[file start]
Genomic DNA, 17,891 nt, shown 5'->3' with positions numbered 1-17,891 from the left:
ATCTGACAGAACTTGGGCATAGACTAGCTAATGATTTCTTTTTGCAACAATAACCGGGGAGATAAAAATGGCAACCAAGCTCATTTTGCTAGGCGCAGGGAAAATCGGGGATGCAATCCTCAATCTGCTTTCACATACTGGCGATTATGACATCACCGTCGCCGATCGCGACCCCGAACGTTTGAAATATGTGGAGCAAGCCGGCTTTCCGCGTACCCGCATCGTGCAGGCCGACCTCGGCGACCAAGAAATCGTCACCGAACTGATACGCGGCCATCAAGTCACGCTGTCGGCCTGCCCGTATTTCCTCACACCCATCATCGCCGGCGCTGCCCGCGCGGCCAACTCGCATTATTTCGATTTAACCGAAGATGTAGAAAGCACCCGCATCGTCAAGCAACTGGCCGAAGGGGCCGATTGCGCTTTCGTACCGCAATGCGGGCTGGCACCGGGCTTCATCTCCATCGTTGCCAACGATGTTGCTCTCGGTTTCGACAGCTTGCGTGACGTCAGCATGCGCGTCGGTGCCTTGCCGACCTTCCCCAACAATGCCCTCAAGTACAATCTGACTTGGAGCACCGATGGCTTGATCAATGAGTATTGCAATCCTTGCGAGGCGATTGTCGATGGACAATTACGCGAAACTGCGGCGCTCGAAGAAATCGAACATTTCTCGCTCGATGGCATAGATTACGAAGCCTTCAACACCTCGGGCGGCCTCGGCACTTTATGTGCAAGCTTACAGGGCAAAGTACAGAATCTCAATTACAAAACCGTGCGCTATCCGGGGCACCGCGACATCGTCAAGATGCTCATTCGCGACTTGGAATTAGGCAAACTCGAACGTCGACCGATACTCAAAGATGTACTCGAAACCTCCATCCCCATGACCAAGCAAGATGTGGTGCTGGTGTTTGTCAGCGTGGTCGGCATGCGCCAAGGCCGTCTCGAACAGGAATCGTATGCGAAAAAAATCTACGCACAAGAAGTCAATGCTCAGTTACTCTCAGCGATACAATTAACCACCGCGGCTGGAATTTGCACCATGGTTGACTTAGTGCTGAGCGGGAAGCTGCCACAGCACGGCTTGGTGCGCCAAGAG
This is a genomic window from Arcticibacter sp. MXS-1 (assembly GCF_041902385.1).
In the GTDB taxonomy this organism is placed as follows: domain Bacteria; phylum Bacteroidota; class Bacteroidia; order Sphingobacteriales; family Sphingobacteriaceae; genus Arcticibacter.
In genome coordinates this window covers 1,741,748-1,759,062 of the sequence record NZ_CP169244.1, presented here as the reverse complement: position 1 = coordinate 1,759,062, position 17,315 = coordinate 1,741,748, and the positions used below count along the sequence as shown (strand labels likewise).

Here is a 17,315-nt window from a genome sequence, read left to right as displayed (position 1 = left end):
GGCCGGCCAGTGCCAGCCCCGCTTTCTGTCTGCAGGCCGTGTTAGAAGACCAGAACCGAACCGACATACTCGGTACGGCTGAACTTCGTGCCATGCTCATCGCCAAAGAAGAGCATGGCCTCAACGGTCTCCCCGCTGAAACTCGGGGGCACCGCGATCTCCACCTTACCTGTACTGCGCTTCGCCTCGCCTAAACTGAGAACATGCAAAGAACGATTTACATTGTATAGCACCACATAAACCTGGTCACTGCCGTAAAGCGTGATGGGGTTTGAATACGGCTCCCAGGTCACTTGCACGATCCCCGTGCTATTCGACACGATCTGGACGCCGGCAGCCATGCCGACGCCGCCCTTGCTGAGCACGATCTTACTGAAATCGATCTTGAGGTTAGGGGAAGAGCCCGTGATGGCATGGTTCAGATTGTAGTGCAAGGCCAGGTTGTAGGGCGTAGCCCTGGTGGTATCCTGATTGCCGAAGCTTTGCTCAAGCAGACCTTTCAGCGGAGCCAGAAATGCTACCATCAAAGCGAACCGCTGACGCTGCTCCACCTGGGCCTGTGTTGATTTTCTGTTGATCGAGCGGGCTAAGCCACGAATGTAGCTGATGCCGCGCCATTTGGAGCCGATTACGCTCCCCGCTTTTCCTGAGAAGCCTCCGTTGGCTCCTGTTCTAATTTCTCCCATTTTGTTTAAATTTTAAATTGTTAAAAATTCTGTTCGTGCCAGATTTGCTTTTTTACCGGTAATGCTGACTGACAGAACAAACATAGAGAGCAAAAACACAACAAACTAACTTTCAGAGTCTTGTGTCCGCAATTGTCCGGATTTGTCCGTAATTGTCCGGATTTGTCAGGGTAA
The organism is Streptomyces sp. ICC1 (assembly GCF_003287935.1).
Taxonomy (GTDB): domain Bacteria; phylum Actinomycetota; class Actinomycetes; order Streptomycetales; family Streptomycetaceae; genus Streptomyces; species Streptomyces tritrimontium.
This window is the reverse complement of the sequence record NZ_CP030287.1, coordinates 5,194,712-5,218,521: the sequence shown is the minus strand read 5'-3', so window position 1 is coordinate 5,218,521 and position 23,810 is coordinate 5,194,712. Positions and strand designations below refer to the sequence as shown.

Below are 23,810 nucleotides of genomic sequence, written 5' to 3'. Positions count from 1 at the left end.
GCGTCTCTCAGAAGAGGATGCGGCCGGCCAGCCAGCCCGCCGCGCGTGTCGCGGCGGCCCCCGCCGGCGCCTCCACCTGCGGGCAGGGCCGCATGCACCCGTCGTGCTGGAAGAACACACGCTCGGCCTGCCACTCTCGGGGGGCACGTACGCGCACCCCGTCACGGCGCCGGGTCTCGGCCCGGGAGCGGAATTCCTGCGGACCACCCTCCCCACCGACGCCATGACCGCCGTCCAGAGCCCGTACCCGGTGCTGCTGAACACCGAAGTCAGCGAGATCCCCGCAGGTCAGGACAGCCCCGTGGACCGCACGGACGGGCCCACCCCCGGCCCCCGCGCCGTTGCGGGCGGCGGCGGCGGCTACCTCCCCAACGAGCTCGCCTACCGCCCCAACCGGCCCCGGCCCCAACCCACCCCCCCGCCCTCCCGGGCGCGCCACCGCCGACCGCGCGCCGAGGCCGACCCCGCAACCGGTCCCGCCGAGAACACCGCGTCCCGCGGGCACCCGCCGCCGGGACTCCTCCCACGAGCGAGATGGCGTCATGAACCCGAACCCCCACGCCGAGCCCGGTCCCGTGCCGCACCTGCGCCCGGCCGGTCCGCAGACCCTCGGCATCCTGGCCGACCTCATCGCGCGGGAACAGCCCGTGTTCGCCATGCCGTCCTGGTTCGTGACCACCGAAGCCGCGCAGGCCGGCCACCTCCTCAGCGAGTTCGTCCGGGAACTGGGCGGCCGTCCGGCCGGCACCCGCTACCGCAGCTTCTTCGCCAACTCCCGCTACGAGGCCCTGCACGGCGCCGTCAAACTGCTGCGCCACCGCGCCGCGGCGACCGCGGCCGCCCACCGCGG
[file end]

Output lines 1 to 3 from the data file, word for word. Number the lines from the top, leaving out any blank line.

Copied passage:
Genomic DNA, 17,891 nt, shown 5'->3' with positions numbered 1-17,891 from the left:
ATCTGACAGAACTTGGGCATAGACTAGCTAATGATTTCTTTTTGCAACAATAACCGGGGAGATAAAAATGGCAACCAAGCTCATTTTGCTAGGCGCAGGGAAAATCGGGGATGCAATCCTCAATCTGCTTTCACATACTGGCGATTATGACATCACCGTCGCCGATCGCGACCCCGAACGTTTGAAATATGTGGAGCAAGCCGGCTTTCCGCGTACCCGCATCGTGCAGGCCGACCTCGGCGACCAAGAAATCGTCACCGAACTGATACGCGGCCATCAAGTCACGCTGTCGGCCTGCCCGTATTTCCTCACACCCATCATCGCCGGCGCTGCCCGCGCGGCCAACTCGCATTATTTCGATTTAACCGAAGATGTAGAAAGCACCCGCATCGTCAAGCAACTGGCCGAAGGGGCCGATTGCGCTTTCGTACCGCAATGCGGGCTGGCACCGGGCTTCATCTCCATCGTTGCCAACGATGTTGCTCTCGGTTTCGACAGCTTGCGTGACGTCAGCATGCGCGTCGGTGCCTTGCCGACCTTCCCCAACAATGCCCTCAAGTACAATCTGACTTGGAGCACCGATGGCTTGATCAATGAGTATTGCAATCCTTGCGAGGCGATTGTCGATGGACAATTACGCGAAACTGCGGCGCTCGAAGAAATCGAACATTTCTCGCTCGATGGCATAGATTACGAAGCCTTCAACACCTCGGGCGGCCTCGGCACTTTATGTGCAAGCTTACAGGGCAAAGTACAGAATCTCAATTACAAAACCGTGCGCTATCCGGGGCACCGCGACATCGTCAAGATGCTCATTCGCGACTTGGAATTAGGCAAACTCGAACGTCGACCGATACTCAAAGATGTACTCGAAACCTCCATCCCCATGACCAAGCAAGATGTGGTGCTGGTGTTTGTCAGCGTGGTCGGCATGCGCCAAGGCCGTCTCGAACAGGAATCGTATGCGAAAAAAATCTACGCACAAGAAGTCAATGCTCAGTTACTCTCAGCGATACAATTAACCACCGCGGCTGGAATTTGCACCATGGTTGACTTAGTGCTGAGCGGGAAGCTGCCACAGCACGGCTTGGTGCGCCAAGAG
This is a genomic window from Arcticibacter sp. MXS-1 (assembly GCF_041902385.1).